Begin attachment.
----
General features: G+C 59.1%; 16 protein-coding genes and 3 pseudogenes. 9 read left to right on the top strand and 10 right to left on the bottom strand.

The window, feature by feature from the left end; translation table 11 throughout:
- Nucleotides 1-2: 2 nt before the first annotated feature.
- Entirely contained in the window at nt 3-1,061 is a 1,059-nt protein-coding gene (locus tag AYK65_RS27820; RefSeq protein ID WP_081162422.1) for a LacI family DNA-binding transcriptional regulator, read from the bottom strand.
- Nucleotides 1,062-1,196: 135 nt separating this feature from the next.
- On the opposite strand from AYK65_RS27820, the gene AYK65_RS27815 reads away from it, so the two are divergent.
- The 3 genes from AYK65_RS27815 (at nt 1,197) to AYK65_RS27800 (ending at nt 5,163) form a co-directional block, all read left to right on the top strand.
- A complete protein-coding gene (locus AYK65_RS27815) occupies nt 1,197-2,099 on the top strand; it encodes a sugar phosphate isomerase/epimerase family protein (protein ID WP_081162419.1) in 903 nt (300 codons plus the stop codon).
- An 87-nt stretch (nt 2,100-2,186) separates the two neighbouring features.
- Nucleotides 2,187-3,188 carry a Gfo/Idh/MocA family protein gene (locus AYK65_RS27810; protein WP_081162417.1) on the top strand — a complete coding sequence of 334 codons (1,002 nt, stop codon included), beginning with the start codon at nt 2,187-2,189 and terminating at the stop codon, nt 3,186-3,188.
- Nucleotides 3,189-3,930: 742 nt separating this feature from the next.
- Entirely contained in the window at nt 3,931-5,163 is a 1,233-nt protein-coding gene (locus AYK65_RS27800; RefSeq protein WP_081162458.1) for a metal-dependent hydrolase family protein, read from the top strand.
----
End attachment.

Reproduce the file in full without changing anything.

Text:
General features: G+C 59.1%; 16 protein-coding genes and 3 pseudogenes. 9 read left to right on the top strand and 10 right to left on the bottom strand.

The window, feature by feature from the left end; translation table 11 throughout:
- Nucleotides 1-2: 2 nt before the first annotated feature.
- Entirely contained in the window at nt 3-1,061 is a 1,059-nt protein-coding gene (locus tag AYK65_RS27820; RefSeq protein ID WP_081162422.1) for a LacI family DNA-binding transcriptional regulator, read from the bottom strand.
- Nucleotides 1,062-1,196: 135 nt separating this feature from the next.
- On the opposite strand from AYK65_RS27820, the gene AYK65_RS27815 reads away from it, so the two are divergent.
- The 3 genes from AYK65_RS27815 (at nt 1,197) to AYK65_RS27800 (ending at nt 5,163) form a co-directional block, all read left to right on the top strand.
- A complete protein-coding gene (locus AYK65_RS27815) occupies nt 1,197-2,099 on the top strand; it encodes a sugar phosphate isomerase/epimerase family protein (protein ID WP_081162419.1) in 903 nt (300 codons plus the stop codon).
- An 87-nt stretch (nt 2,100-2,186) separates the two neighbouring features.
- Nucleotides 2,187-3,188 carry a Gfo/Idh/MocA family protein gene (locus AYK65_RS27810; protein WP_081162417.1) on the top strand — a complete coding sequence of 334 codons (1,002 nt, stop codon included), beginning with the start codon at nt 2,187-2,189 and terminating at the stop codon, nt 3,186-3,188.
- Nucleotides 3,189-3,930: 742 nt separating this feature from the next.
- Entirely contained in the window at nt 3,931-5,163 is a 1,233-nt protein-coding gene (locus AYK65_RS27800; RefSeq protein WP_081162458.1) for a metal-dependent hydrolase family protein, read from the top strand.